I enjoy William Goldman, Chuck Palahniuk, Thomas Harris, Mickey Spillane, Rex Stout, Lawrence Block, Cormac McCarthy and (swoon!) Elmore Leonard. I’m not into Wodehouse. I’ve probably read more romance than you (my first jobs in publishing were at Harlequin in the Canadian Gigolo Department) but that was for pay and I’ve had my fill of impossibly handsome, rich and capable heroes named Rollo seducing women who are, despite their age, curiously sexually innocent.

 

5. A four-star review is a compliment, too, and, with all the distrust of five-star reviews, a happy four-star review may be even more useful to you than a five-star. However, I also believe that all that distrust is now way overhyped. If I’m that high on your fiction, you’ll get a five-star review. Ratings should reflect the tone of the review. It’s weird and confusing when the review is full of superlatives but the rating doesn’t show that same enthusiasm, isn’t it? Also, to hold back on a five-star rating for credibility’s sake alone cheats the author and that would be gaming the system, too, wouldn’t it? No one’s talking about that. Some readers within the echo chamber are afraid they’ll get fooled by fraudulent reviews when they could be reading a sample to alleviate those unbearable terrors.

 

6. I’m nice. I’m acting as a reviewer, not an editor. The review is not about me and this is not a teaching opportunity. I do not scold or lecture authors.

Some bad review habits are egregious. I don’t do things like this: “I wish the story had gone in a different direction,”; “I would have done it differently,” (of course everyone would do it differently!); “Too much swearing!” (that’s usually the realism leaking out); “The level of sex bothered me” (unless it’s BDSM in a children’s book, someone else enjoyed it); tiny grammar niggles; minor factual quibbles; and, finally, rest assured that my world doesn’t collapse when I spot a few typos. I don’t count them in a review. I find that petty and off the mark.

 

Also fitting under this category, let’s walk through what I think is on the mark: Some readers worry that writers are too nice to other writers. Sometimes the opposite is true simply because writers read as writers. We’re not enjoying the flight and looking at the clouds. We’re thinking about the workings of the engines that bear us aloft and how that knocking we hear is going to make the plane crash into the ocean. That attitude can suck a lot of joy from the reading experience, as any enlightened first-year English Lit students will tell you. Most readers don’t read like that! They aren’t as stringent nor are they strident. Most people really just want a good story and that’s what I’m looking for when I read a book to review it.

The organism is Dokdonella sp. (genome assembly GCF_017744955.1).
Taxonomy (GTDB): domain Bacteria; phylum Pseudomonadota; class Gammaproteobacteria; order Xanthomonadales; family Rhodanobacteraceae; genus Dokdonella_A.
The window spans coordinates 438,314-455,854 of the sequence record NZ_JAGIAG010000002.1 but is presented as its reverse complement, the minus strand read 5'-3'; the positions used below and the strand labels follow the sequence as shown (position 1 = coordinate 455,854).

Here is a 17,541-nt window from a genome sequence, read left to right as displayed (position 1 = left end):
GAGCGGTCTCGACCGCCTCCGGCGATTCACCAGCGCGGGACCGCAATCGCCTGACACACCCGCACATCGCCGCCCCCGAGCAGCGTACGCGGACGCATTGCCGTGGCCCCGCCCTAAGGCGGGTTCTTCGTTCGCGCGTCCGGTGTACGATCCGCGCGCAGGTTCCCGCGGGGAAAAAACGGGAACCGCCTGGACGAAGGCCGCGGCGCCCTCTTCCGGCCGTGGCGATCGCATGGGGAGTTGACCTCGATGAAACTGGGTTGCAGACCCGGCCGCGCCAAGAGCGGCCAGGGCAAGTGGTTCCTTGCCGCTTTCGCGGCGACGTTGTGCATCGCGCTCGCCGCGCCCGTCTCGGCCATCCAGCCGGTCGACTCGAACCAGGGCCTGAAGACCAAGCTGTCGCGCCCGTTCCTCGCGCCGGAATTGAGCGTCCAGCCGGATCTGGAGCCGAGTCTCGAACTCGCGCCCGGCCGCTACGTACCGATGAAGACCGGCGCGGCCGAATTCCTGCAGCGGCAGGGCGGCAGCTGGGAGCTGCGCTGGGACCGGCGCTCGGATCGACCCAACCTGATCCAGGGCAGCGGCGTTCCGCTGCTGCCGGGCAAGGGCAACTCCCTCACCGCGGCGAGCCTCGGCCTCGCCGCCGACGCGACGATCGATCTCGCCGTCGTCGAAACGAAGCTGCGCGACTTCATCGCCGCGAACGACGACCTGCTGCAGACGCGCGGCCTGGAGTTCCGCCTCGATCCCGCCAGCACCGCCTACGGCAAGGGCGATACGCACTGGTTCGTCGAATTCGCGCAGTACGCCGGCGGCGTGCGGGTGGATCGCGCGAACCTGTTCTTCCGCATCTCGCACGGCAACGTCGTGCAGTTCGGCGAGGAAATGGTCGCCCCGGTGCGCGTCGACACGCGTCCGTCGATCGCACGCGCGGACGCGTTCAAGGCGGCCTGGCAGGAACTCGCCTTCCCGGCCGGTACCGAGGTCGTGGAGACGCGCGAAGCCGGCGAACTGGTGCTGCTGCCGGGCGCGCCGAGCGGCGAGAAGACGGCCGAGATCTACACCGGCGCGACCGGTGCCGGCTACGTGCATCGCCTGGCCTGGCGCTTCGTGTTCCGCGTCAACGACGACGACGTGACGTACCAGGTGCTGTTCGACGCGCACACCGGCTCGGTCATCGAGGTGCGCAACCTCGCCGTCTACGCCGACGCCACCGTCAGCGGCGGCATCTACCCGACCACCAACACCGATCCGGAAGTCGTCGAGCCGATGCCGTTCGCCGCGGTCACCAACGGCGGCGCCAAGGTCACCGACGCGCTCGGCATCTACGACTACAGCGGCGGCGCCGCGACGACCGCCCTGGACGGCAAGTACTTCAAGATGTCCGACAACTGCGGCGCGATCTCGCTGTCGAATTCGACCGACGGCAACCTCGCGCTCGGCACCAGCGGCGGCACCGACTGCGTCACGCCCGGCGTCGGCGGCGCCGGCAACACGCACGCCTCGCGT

7. What does bother me: Fiction that requires the characters act like idiots for the story to work (e.g. incompetent henchmen and goals too easily achieved); stories that don’t work within their worlds unless I’m an idiot; deus ex machina; not enough conflict and tension; fiction without non-fiction ideas (your grade eight teacher called them themes); and clichés that aren’t twisted. (A twisted cliché makes something new and unexpected out of something worn out and expected.) 

 

8. What I like: I enjoy snappy dialogue and a sense of humor if it suits what you’re trying to achieve. Often at least some levity is exactly what even the most sinister stuff needs to switch up the mood and avoid the drone of a monotone. Try to induce a range of emotion. Ups and downs make roller coasters.

For example, one of my WIPs is a dystopian novel about an autistic child in the middle of a plague that kills most people on earth. That doesn’t mean I don’t make some jokes. For a slightly better known example (ha!), The Dark Knight Rises, as good as it was at times, needed a little more of Joss Whedon’s lighter touch from The Avengers. DKR had elements of opera at its high points and long funeral lows. I prefer stories with more range.

 

I enjoy fiction that achieves what it set out to achieve. For instance, you won’t hear something silly from me, like a complaint that Abraham Lincoln, Vampire Hunter is “not historically accurate.” Yes, even a professional reviewer did that and, oh my Thor, if I have to explain why that’s upside down, please stop reading now and go watch Honey Boo Boo. Please!